NewsBrief March 20, 2020

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Cost Estimating NewsBrief: March 20, 2020

Federal Experts’ Tips for Effectively Managing Remote Teams

(Nextgov) The spread of the coronavirus means federal employees might see at least some telework time over the coming weeks and months. For agencies where working remotely is not the norm, it can be difficult to quickly shift workloads from the office to employees’ homes. The key, according to experts, is fielding the right technology and fostering the right culture. “The successful incorporation of telework and ‘social distancing’ in [continuity of operations] and emergency planning will allow the federal government to continue functioning efficiently and effectively, while ensuring the health and safety of employees,” Office of Personnel Management Director Dale Cabaniss wrote in a memo to agency leaders Saturday. “Agency [continuity of operations] plans should have telework fully incorporated so that as many employees as possible are working during a [continuity of operations] activation.” Read More

DoD bans all domestic travel for personnel and families amid coronavirus crisis

(Military Times) Pentagon officials late Friday announced a total domestic travel ban for all troops, civilian personnel and their families until May 11 in an effort to limit their potential exposure to the coronavirus. In addition, troops will be granted “only authorized local leave” for the duration of the travel restrictions, limiting their ability to visit family and friends in far away states. “The continuing spread of the 2019 novel coronavirus (COVID-19) necessitates immediate implementation of travel restrictions for domestic Department of Defense travel,” the memo announcing the new travel rules stated. Read More

CISA: Stay alert, implement good cyber-hygiene to reduce threats when teleworking

(fedscoop) Attackers will have additional opportunities to break into networks in the coming weeks as more U.S. workers log on from home as the country responds to the COVID-19 outbreak, warns the Cybersecurity and Infrastructure Security Agency (CISA) in an alert Friday to the public. Any organization that uses virtual private networks (VPNs), including agencies at all levels of government, should remember basic cyber-hygiene procedures such as updating and patching networks, staying alert to phishing attempts and using multi-factor authentication when possible. For organizations without multiple-factor authentication, CISA recommends at least using strong passwords. Read More

Coronavirus and Supply Chain Disruption: What Firms Can Learn

(Wharton) Long stretches of empty supermarket shelves and shortages of essential supplies are only the visible impacts to consumers of the global supply chain disruption caused by the COVID-19 pandemic. Unseen are the production stoppages in locations across China and other countries and the shortages of raw materials, sub-assemblies and finished goods that make up the backstory of the impact. The Coronavirus Disease 2019 (COVID-19) outbreak is unprecedented in its scale and severity for humans and supply chains, not to mention medical professionals and governments scrambling to contain it. Read More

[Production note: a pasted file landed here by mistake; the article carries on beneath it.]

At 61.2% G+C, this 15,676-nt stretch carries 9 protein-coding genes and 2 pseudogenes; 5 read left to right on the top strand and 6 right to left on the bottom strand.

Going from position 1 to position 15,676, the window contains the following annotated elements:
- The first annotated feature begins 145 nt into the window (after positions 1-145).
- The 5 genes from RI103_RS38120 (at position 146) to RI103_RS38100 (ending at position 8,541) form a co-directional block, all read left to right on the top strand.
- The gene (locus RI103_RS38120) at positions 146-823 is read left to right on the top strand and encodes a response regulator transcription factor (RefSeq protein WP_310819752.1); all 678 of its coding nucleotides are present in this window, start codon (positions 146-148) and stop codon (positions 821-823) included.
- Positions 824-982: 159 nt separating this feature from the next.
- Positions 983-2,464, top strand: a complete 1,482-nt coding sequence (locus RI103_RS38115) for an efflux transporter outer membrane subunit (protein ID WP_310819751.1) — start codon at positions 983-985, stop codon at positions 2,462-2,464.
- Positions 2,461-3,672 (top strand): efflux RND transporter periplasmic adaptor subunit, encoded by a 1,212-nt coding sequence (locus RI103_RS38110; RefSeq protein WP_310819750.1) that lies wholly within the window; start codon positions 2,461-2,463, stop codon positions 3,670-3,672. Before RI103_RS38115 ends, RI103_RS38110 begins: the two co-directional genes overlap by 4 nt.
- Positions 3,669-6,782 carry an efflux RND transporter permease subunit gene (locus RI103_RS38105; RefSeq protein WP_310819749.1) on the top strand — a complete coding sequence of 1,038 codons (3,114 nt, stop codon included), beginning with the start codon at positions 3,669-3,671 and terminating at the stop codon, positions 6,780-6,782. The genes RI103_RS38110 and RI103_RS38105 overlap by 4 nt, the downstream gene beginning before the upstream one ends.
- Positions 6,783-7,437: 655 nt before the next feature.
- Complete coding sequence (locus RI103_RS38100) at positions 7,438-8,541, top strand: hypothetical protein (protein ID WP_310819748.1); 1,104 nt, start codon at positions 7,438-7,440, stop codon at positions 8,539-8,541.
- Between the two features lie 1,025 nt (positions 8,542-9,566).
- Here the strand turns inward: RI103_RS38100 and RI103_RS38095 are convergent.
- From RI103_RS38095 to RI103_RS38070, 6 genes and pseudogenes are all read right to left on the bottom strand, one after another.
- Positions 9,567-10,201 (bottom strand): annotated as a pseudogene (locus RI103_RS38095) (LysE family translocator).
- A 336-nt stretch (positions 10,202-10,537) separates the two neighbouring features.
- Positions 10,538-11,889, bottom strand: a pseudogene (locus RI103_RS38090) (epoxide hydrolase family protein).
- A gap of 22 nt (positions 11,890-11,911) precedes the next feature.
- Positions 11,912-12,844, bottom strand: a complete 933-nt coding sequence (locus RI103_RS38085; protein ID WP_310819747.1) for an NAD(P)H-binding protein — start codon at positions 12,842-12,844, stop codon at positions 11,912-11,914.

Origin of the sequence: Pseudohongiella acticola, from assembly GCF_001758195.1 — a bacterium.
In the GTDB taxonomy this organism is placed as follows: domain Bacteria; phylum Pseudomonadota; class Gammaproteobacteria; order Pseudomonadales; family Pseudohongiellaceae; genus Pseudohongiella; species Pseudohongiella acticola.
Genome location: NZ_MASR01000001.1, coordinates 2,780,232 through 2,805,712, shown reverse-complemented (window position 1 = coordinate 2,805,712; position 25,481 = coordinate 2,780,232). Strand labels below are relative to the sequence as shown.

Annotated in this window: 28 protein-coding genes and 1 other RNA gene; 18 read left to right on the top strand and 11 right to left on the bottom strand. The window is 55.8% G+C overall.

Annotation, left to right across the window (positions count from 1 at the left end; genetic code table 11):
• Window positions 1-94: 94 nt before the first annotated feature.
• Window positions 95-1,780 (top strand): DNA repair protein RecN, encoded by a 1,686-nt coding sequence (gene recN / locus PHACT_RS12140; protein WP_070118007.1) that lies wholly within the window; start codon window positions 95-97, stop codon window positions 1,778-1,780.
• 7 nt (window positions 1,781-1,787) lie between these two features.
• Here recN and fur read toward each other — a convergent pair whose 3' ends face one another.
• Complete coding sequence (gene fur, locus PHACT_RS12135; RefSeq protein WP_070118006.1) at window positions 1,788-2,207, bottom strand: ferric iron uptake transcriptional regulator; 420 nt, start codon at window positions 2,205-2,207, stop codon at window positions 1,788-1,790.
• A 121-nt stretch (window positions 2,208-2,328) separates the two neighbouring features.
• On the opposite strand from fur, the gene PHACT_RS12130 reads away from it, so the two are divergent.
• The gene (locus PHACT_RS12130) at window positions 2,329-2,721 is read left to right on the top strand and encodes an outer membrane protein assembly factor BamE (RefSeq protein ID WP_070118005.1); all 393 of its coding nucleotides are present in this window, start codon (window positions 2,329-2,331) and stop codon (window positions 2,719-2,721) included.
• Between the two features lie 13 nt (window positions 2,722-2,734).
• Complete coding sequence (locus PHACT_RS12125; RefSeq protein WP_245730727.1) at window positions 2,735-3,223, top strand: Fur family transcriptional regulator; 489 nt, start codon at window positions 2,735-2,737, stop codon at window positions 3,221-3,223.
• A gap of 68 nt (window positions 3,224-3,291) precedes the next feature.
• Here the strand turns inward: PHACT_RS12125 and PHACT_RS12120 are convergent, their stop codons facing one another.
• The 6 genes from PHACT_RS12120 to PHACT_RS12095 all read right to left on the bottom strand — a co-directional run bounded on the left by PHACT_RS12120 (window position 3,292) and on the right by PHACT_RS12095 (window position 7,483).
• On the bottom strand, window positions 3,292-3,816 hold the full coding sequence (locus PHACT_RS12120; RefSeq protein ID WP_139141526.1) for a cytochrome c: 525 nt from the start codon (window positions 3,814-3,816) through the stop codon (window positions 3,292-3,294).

Cybersecurity Must Be Embedded in Every Aspect of Government Technology

(Nextgov) Cybersecurity has never been more important for every level of our government. The hacking attempts at major federal agencies have raised the profile of nefarious actors who use their highly advanced cyber skills to exploit both security and the vulnerabilities created by human error. Just last month, the Department of Defense confirmed that computer systems controlled by the Defense Information Systems Agency had been hacked, exposing the personal data of about 200,000 people. Additionally, the Department of Justice recently charged four members of the Chinese military for their roles in the 2017 Equifax breach that exposed the information of 145 million Americans. The hackers were accused of exploiting software vulnerability to gain access to Equifax’s computers. Read More

Machine Learning Leading to Revolution in Clinical Data Management

(AI Trends) “What I’ve been looking at for the past few years is how things are evolving within the clinical trial space, and what impact that’s going to have on clinical data management,” said Francis Kendall, Senior Director of Biostatistics and Programming at Cytel, explained to attendees in Orlando during the Summit for Clinical Ops Executives (SCOPE). We’re going to see a shift in how clinical evidence is produced and where it’s produced from, said Kendall. “It’s a new paradigm about data usage,” he said “We have traditional clinical trials, and they will always remain, but we’re starting to see things like pragmatic trials or synthetically controlled models. How do we deal with that data?” Read More

Designing AI Systems With Human-Machine Teams

(MIT Sloan) Artificial intelligence promises to augment human capabilities and reshape companies, yet many organizations are finding that the results are falling far short of their expectations. This is frustrating but not surprising. Too often, companies try to implement AI without having a clear understanding of how the technology will interface with people. Over the past decade, we have done a number of studies to examine how companies use digital capabilities to become more competitive, including a recent study on human-machine collaboration in a cross-industry setting, where we sought to better understand the contexts in which organizations use particular digital systems. Read More